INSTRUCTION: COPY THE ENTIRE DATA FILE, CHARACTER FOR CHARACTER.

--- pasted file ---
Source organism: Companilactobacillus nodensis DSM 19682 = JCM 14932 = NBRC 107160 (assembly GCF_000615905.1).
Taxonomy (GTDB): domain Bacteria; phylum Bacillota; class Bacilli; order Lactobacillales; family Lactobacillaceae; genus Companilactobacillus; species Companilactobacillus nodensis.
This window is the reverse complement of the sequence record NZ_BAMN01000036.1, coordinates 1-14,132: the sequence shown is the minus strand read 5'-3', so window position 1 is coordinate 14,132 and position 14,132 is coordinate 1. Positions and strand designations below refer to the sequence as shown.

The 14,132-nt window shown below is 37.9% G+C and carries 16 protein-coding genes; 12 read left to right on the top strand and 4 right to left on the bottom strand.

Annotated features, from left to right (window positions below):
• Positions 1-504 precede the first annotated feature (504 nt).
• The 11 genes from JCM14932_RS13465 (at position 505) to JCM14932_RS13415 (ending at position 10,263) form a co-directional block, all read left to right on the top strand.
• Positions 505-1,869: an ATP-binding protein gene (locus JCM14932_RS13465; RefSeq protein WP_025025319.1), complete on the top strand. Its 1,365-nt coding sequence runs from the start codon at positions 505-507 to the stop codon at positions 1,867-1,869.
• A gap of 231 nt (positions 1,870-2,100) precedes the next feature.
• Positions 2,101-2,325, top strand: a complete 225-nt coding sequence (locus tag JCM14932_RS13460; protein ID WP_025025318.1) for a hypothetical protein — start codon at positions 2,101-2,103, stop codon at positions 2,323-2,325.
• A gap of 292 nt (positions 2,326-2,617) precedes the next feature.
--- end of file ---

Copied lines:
Source organism: Companilactobacillus nodensis DSM 19682 = JCM 14932 = NBRC 107160 (assembly GCF_000615905.1).
Taxonomy (GTDB): domain Bacteria; phylum Bacillota; class Bacilli; order Lactobacillales; family Lactobacillaceae; genus Companilactobacillus; species Companilactobacillus nodensis.
This window is the reverse complement of the sequence record NZ_BAMN01000036.1, coordinates 1-14,132: the sequence shown is the minus strand read 5'-3', so window position 1 is coordinate 14,132 and position 14,132 is coordinate 1. Positions and strand designations below refer to the sequence as shown.

The 14,132-nt window shown below is 37.9% G+C and carries 16 protein-coding genes; 12 read left to right on the top strand and 4 right to left on the bottom strand.

Annotated features, from left to right (window positions below):
• Positions 1-504 precede the first annotated feature (504 nt).
• The 11 genes from JCM14932_RS13465 (at position 505) to JCM14932_RS13415 (ending at position 10,263) form a co-directional block, all read left to right on the top strand.
• Positions 505-1,869: an ATP-binding protein gene (locus JCM14932_RS13465; RefSeq protein WP_025025319.1), complete on the top strand. Its 1,365-nt coding sequence runs from the start codon at positions 505-507 to the stop codon at positions 1,867-1,869.
• A gap of 231 nt (positions 1,870-2,100) precedes the next feature.
• Positions 2,101-2,325, top strand: a complete 225-nt coding sequence (locus tag JCM14932_RS13460; protein ID WP_025025318.1) for a hypothetical protein — start codon at positions 2,101-2,103, stop codon at positions 2,323-2,325.
• A gap of 292 nt (positions 2,326-2,617) precedes the next feature.